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Wrong-way crashes have become a serious problem

Signs on the off-ramp of a motorway.

Wrong-way crashes have become a huge issue in the U.S., and recent tragedies in South Carolina are drawing even more attention to the problem.

A wrong-way accident happens after a motorist drives in the opposite direction of traffic. This can happen on a regular road, one-way roads, in parking lots, or on a divided highway.

What makes a wrong-way crash so dangerous is the likelihood of a head-on collision, a devastating type of car accident that is significantly more destructive than other types of crashes due to the kinetic energy that's released when the front ends of two heavy objects with momentum violently collide.

While head-on crashes are often fatal, those who do survive can suffer brain injuries, spinal cord damage, broken bones, severe burns, internal organ damage, lacerations, and other severe injuries. Some victims also sustain serious and/or fatal injuries by being ejected from the vehicle.

Unfortunately, head-on collisions caused by wrong-way drivers are becoming more frequent in America — and we don't have to look too far to see the effect these crashes are having on communities.

Wrong-way crashes are on the rise

According to the AAA Foundation for Traffic Safety, fatalities from wrong-way crashes on divided highways increased 34% from the period of 2015 to 2018 when compared to the number of deaths that occurred from 2010 to 2014.

Earlier this month in South Carolina, three people died and two others were injured when a truck going in the wrong direction on the U.S. 278 westbound bridge crashed into another vehicle head-on before the driver lost control and went off the bridge into the water. The three victims, all in their 20s, were found dead at the scene.

In April, another motorist died in a wrong-way crash after smashing into two cars on Interstate 26 in Berkeley County. And in Charleston, a drunk driver going the wrong way on Interstate 526 hit a tanker truck head-on, causing a gas leak that closed both sides of the highway.

Why do wrong-way crashes happen?

Experts point to distracted driving (e.g., texting while driving), speeding, old age, and fatigue as contributing factors to wrong-way crashes, but they all agree that the motorists who pose the biggest risk are drunk drivers.

In fact, 60% of all wrong-way crashes in the U.S. involved a driver under the influence of alcohol, prompting AAA and the National Transportation Safety Board to call for countermeasures to mitigate the problem.

“Alcohol impairment is, by far, the single most significant factor in the majority of wrong-way driving crashes, which unfortunately has not changed since the NTSB issued its Wrong-Way Driving special investigation report in 2012,” said Dr. Rob Molloy, NTSB Director of the Office of Highway Safety. “The important work done by AAA shows that we need to redouble our efforts to address this safety hazard.”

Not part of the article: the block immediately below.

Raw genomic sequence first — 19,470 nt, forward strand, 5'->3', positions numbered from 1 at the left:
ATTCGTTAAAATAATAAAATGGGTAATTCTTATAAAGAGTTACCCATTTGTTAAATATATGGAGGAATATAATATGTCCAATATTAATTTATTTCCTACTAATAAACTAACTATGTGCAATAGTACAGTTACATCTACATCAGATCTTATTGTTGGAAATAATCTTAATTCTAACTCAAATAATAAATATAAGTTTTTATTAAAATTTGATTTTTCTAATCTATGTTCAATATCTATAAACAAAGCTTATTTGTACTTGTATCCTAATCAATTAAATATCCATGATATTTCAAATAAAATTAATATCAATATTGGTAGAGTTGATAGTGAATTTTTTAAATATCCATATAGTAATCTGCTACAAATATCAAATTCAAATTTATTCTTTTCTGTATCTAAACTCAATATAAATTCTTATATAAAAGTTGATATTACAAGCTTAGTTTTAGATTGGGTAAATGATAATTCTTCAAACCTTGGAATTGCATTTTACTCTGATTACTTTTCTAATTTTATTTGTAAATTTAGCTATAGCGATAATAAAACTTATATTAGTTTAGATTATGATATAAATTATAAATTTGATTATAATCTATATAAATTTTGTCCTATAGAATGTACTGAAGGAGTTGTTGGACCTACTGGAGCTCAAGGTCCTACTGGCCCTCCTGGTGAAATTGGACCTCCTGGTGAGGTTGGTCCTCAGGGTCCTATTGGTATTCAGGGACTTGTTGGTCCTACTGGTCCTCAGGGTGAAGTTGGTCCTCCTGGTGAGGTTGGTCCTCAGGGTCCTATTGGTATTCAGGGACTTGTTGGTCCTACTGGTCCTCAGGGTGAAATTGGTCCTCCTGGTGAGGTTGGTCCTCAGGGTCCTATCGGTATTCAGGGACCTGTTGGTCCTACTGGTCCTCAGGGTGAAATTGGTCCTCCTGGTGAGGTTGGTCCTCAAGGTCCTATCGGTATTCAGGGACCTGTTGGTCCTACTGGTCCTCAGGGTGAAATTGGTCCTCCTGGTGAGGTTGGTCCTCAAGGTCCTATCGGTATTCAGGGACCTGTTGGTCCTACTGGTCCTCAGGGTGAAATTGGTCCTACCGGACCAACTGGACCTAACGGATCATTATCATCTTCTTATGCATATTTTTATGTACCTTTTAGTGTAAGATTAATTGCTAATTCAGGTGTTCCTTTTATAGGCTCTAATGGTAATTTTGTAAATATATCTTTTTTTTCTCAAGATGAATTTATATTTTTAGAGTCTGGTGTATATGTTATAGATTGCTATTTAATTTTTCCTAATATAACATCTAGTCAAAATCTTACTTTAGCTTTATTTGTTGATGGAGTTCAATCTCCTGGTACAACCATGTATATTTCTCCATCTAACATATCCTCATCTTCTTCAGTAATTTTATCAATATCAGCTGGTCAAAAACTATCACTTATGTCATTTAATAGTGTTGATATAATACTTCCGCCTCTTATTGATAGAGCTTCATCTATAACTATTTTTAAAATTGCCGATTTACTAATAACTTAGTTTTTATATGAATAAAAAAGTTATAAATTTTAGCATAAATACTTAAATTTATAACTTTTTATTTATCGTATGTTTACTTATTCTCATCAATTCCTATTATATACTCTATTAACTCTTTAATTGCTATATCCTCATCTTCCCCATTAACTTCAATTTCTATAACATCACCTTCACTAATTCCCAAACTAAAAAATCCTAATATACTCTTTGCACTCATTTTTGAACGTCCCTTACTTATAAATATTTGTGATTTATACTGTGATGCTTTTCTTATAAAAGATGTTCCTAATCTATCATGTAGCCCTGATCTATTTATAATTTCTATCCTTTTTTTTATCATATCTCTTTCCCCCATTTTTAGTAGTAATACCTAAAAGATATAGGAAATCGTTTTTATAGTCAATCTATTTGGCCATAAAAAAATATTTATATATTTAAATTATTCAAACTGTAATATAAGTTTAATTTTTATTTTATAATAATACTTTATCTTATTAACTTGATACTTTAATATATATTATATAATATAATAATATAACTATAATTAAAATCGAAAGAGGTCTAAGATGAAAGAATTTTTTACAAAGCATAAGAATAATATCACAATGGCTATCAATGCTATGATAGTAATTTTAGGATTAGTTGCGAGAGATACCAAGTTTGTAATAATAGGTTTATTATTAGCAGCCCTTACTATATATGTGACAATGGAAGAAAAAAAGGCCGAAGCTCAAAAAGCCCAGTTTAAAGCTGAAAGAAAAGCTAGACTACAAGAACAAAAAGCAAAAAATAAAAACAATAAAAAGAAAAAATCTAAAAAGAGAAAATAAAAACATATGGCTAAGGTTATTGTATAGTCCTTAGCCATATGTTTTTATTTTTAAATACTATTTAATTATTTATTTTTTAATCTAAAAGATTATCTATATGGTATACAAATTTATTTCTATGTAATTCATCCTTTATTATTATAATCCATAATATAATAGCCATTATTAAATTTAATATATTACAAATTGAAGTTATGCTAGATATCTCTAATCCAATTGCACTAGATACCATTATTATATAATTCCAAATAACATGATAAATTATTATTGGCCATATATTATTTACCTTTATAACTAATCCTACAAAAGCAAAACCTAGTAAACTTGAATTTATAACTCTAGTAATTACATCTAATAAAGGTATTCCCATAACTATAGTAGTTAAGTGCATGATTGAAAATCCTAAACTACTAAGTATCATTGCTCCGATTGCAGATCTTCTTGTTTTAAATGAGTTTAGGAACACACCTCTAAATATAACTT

The NTSB recommends:

  • Having highly visible enforcement operations
  • Performing more DUI checkpoints
  • Increasing the use of alcohol ignition interlock devices

Drivers older than 70 are also at an increased risk of becoming a wrong-way driver, but analysts say certain measures can be taken to address the problem, such as:

  • Driver refresher courses
  • More visible signs and signals
  • Infrastructure improvements
  • Legislation to identify older drivers who may be at risk physically or cognitively

Twenge & Twombley can help you seek justice

If you were seriously injured or a loved one died in a crash caused by a wrong-way driver in South Carolina, you owe it to yourself to call a car accident lawyer to learn your legal rights and options.

Under South Carolina law, you're allowed to take civil action against the at-fault party to recover compensation for your losses, but without the help of an attorney, you might have trouble dealing with the insurance company and calculating the true cost of your damages.

Keep in mind that the insurance company for the at-fault driver has a financial incentive to minimize the value of your claim. They know claims involving serious injuries are a threat to their bottom line, which is why they often delay, dispute, or flat out deny injury claims. And if they do make you an offer to settle, it's a safe bet to assume it's for much less money than what you're actually eligible to recover.

At Twenge + Twombley Law Firm, our attorneys know the best way to keep an insurance company honest is by building a rock-solid case that even they can't ignore. Our goal is to get a settlement that meets all your current and future needs, but if the insurance company won't budge, we are more than happy to take your case to court.

Let us stand by your side and fight for the compensation you deserve. Contact us today for a free case consultation. We proudly serve clients in Beaufort, Hilton Head, Bluffton, and throughout the Lowcountry.

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